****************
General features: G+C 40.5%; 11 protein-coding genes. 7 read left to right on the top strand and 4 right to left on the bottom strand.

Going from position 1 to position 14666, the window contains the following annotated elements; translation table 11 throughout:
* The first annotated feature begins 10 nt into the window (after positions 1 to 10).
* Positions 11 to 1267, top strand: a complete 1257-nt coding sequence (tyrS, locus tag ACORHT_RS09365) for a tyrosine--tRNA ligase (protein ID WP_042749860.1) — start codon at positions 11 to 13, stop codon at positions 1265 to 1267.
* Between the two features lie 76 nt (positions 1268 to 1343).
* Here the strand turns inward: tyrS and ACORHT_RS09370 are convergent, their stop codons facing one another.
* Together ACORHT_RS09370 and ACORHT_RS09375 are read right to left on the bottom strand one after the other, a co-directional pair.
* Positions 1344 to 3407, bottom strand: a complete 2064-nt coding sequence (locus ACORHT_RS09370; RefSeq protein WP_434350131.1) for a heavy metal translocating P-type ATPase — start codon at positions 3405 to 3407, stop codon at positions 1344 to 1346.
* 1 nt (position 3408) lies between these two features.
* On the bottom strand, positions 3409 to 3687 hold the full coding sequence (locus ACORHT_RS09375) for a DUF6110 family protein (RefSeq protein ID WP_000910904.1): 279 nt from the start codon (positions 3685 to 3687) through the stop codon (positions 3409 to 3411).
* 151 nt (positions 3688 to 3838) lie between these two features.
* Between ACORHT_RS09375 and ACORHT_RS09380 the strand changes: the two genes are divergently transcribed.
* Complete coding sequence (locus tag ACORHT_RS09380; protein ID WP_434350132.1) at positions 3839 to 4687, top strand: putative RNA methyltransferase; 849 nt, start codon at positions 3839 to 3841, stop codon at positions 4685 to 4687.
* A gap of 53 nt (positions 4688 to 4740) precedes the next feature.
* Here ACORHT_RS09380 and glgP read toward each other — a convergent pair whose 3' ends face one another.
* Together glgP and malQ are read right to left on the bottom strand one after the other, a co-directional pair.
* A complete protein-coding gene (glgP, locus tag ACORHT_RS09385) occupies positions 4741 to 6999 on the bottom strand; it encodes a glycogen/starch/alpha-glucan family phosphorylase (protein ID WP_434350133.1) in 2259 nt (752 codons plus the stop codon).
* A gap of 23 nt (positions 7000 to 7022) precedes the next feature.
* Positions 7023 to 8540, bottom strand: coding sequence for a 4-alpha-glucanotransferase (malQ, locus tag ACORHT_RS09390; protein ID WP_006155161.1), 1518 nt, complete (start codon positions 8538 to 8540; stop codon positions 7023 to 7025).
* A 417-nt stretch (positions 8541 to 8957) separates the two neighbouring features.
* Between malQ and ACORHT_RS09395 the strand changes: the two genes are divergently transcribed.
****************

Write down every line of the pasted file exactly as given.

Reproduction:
General features: G+C 40.5%; 11 protein-coding genes. 7 read left to right on the top strand and 4 right to left on the bottom strand.

Going from position 1 to position 14666, the window contains the following annotated elements; translation table 11 throughout:
* The first annotated feature begins 10 nt into the window (after positions 1 to 10).
* Positions 11 to 1267, top strand: a complete 1257-nt coding sequence (tyrS, locus tag ACORHT_RS09365) for a tyrosine--tRNA ligase (protein ID WP_042749860.1) — start codon at positions 11 to 13, stop codon at positions 1265 to 1267.
* Between the two features lie 76 nt (positions 1268 to 1343).
* Here the strand turns inward: tyrS and ACORHT_RS09370 are convergent, their stop codons facing one another.
* Together ACORHT_RS09370 and ACORHT_RS09375 are read right to left on the bottom strand one after the other, a co-directional pair.
* Positions 1344 to 3407, bottom strand: a complete 2064-nt coding sequence (locus ACORHT_RS09370; RefSeq protein WP_434350131.1) for a heavy metal translocating P-type ATPase — start codon at positions 3405 to 3407, stop codon at positions 1344 to 1346.
* 1 nt (position 3408) lies between these two features.
* On the bottom strand, positions 3409 to 3687 hold the full coding sequence (locus ACORHT_RS09375) for a DUF6110 family protein (RefSeq protein ID WP_000910904.1): 279 nt from the start codon (positions 3685 to 3687) through the stop codon (positions 3409 to 3411).
* 151 nt (positions 3688 to 3838) lie between these two features.
* Between ACORHT_RS09375 and ACORHT_RS09380 the strand changes: the two genes are divergently transcribed.
* Complete coding sequence (locus tag ACORHT_RS09380; protein ID WP_434350132.1) at positions 3839 to 4687, top strand: putative RNA methyltransferase; 849 nt, start codon at positions 3839 to 3841, stop codon at positions 4685 to 4687.
* A gap of 53 nt (positions 4688 to 4740) precedes the next feature.
* Here ACORHT_RS09380 and glgP read toward each other — a convergent pair whose 3' ends face one another.
* Together glgP and malQ are read right to left on the bottom strand one after the other, a co-directional pair.
* A complete protein-coding gene (glgP, locus tag ACORHT_RS09385) occupies positions 4741 to 6999 on the bottom strand; it encodes a glycogen/starch/alpha-glucan family phosphorylase (protein ID WP_434350133.1) in 2259 nt (752 codons plus the stop codon).
* A gap of 23 nt (positions 7000 to 7022) precedes the next feature.
* Positions 7023 to 8540, bottom strand: coding sequence for a 4-alpha-glucanotransferase (malQ, locus tag ACORHT_RS09390; protein ID WP_006155161.1), 1518 nt, complete (start codon positions 8538 to 8540; stop codon positions 7023 to 7025).
* A 417-nt stretch (positions 8541 to 8957) separates the two neighbouring features.
* Between malQ and ACORHT_RS09395 the strand changes: the two genes are divergently transcribed.